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NEGOTIATING THE LAW – DAS RECHT VERHANDELN

29 October 2020 - 28 March 2021

Solo exhibition Mario Pfeifer


Mario Pfeifer: Zelle 5 – 800° Celsius, 2020 (video still), courtesy of the artist

Zelle 5 – 800° Celsius: Act 1–2 is a multimedia installation and performance that stands at the center of Negotiating the Law, a solo presentation of German video artist and filmmaker Mario Pfeifer. Through the artistic reworking of forensic materials and investigative strategies related to the deeply troubling case of the death of Oury Jalloh, a Sierra Leonean asylum seeker in Germany, the work aims to spark discussion about the coexistence of visual evidences, racism and institutional violence, and the importance of civil activism. The artist has closely collaborated with activists from Break the Silence, an initiative in remembrance of Jalloh that continues the investigation into his 2005 case—which remains one of Germany’s largest police controversies in relation to accusations of institutional racism.

On January 7, 2005, Oury Jalloh burned to death in detention cell 5 of the Dessau-Roßlau police station, and almost sixteen years later the case is still widely debated both juridically and in the media. Pfeifer’s complex Zelle 5 installation not only provides insight into the production of the visual evidence used to build the case but also allows protagonists from politics, the judicial system, and civil right movements to speak up and introduce their evidence, in a space entirely dedicated to representing their findings. This gesture of representation encourages both the participants and the audience to take an active role in judging pieces of evidence and court protocols, like fire reports and to delve into the image-making processes used in law enforcement. Pfeifer’s work further opens up space for debate on social controversies and the complexities of how law is constructed, executed, and influenced.

Populated by a cast of everyday characters, the exhibition space comes to evoke the scene of the incident, where both documentation of evidence archived and a re-enactment of the creation of visual evidence are presented. Act 1 is entirely dedicated to one object: an ordinary disposable lighter, which is the central piece of evidence in Jalloh’s case. It appeared three days after the crime scene was secured, with investigators claiming it had previously been overlooked. No DNA traces of Jalloh or materials secured in the cell were found on the claimed evidence. Act 2 takes the form of a live performance that restages the court room narration through the reading of court files and testimonies by performers. The search for and reconsideration of the truth in the case of Oury Jalloh will unfold in all its depth through this theater re-enactment, revealing for the spectator the different concepts of “truth” as they appear in court, in life, and in the art space.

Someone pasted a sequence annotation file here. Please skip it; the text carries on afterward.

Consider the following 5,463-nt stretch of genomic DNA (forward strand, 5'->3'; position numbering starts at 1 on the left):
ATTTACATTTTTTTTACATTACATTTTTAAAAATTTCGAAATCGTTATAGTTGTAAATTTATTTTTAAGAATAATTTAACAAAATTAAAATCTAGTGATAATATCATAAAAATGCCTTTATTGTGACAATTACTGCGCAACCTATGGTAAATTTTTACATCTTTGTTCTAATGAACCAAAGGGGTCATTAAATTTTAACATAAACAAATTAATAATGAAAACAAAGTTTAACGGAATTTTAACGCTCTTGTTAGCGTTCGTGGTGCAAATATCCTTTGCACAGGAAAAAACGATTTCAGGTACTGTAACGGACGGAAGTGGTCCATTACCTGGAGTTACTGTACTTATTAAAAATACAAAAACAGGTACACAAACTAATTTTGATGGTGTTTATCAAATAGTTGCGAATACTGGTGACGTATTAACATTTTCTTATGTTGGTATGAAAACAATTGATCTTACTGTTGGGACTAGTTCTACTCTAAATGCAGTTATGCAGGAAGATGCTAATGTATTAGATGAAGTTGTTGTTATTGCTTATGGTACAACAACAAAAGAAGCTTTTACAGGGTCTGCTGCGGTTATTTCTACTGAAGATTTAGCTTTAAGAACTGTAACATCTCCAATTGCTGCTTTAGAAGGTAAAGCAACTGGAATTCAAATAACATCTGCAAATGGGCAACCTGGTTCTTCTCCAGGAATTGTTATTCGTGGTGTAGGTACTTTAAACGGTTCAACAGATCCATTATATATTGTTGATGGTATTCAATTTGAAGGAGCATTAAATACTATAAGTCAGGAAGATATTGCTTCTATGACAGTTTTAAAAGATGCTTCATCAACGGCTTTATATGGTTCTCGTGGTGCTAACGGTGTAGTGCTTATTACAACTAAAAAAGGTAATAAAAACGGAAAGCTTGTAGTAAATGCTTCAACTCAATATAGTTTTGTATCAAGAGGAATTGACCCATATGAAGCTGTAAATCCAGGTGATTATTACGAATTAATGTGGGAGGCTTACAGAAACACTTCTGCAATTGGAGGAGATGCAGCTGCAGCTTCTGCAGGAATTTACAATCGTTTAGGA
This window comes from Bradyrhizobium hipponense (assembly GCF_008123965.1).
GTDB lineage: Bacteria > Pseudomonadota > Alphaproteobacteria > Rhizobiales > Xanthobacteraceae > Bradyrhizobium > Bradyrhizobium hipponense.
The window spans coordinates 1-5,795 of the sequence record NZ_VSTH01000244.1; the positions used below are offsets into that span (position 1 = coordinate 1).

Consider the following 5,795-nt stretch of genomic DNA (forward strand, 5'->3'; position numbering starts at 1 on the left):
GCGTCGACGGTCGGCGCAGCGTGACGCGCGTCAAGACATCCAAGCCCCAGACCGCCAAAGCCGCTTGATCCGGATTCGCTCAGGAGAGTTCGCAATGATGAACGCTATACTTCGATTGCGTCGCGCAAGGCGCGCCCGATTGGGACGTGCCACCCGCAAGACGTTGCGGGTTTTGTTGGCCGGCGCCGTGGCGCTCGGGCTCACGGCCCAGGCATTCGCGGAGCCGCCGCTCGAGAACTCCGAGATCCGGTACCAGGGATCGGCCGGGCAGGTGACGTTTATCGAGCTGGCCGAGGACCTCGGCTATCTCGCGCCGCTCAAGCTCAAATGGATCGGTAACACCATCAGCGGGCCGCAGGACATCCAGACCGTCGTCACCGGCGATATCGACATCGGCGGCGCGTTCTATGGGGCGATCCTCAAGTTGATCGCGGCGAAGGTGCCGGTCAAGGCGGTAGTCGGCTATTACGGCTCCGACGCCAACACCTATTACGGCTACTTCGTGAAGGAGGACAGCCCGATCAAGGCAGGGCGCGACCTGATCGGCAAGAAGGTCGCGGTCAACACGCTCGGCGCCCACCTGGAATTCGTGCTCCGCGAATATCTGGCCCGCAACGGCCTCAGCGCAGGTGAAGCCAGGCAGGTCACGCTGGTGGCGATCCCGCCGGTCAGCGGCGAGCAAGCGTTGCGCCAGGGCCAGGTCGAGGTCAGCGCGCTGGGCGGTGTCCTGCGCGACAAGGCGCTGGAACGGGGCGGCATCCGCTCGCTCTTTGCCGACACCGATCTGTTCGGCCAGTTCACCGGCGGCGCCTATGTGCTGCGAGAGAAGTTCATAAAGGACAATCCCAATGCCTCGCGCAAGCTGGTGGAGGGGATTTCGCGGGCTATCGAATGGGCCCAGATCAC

The artist has also invited Break the Silence—In Remembrance of Oury Jalloh to present their activist work, which demands justice for Jalloh and the prosecution of those responsible for the events of January 7, 2005.

Alongside Zelle 5, the Negotiating the Law exhibition includes two earlier works by Pfeifer that reflect on current social discussions on institutional racism and the status and treatment of refugees in (East) Germany.

Again/Noch Einmal (2018) revisits a 2016 incident near Dresden, in which after an argument with a supermarket cashier, Shabaz al-Aziz, a Kurdish Iraqui refugee, was attacked and tied to a tree by four local men. Before the trial of these men, al-Aziz was found dead in a forest. Pfeifer reconstructed the viral YouTube footage of the attack using professional actors and invited citizens of different nationalities—most of them immigrants to Germany—act as jurors, raising question around our perception of reality, media manipulation, justice and democracy.

#blacktivist (2015) is a manifesto against police brutality, selective law enforcement, and the valorization of self-defense. The work, which Pfeifer conceived together with Brooklyn rap group the Flatbush ZOMBiES, puts sequences of police violence—captured by surveillance and body cameras—into the aesthetics of a conventional music video. This is combined with found internet footage glorifying weapons and demonstrating attacks and counterattacks, as well as documentation of a gun-manufacturing workshop in Austin, Texas, that uses at-home 3D printing technology, thereby challenging laws around weapons distribution and ownership in the US.

Pfeifer’s new monograph, If you end up with the story you started with, then you’re not listening along the way (ed. Gaëtane Verna, with contributions by Stan Douglas, Georg Imdahl and Nomaduma Rosa Masilela, Mousse Publishing, 2019), will be launched during the exhibition with a conversation between the artist and contributing writers.

Mario Pfeifer was the 2019 recipient of the Media Art Grant from the Foundation of Lower Saxony at the Edith-Russ-Haus, Oldenburg. − www.mariopfeifer.com

The exhibition is funded by the Lower Saxony Ministry of Science and Culture, the NORD/LB Kulturstiftung and the Rudolf Augstein Stiftung.

 


 

Edith-Russ-Haus for Media Art, Katharinenstraße 23, D-26121 Oldenburg, Tel.: +49(0)441/235-3208, Fax.: +49(0)441/235-2161
Opening Hours: Tuesday - Friday 14:00 -18:00, Saturday - Sunday 11:00 - 18:00, Monday closed info@edith-russ-haus.de
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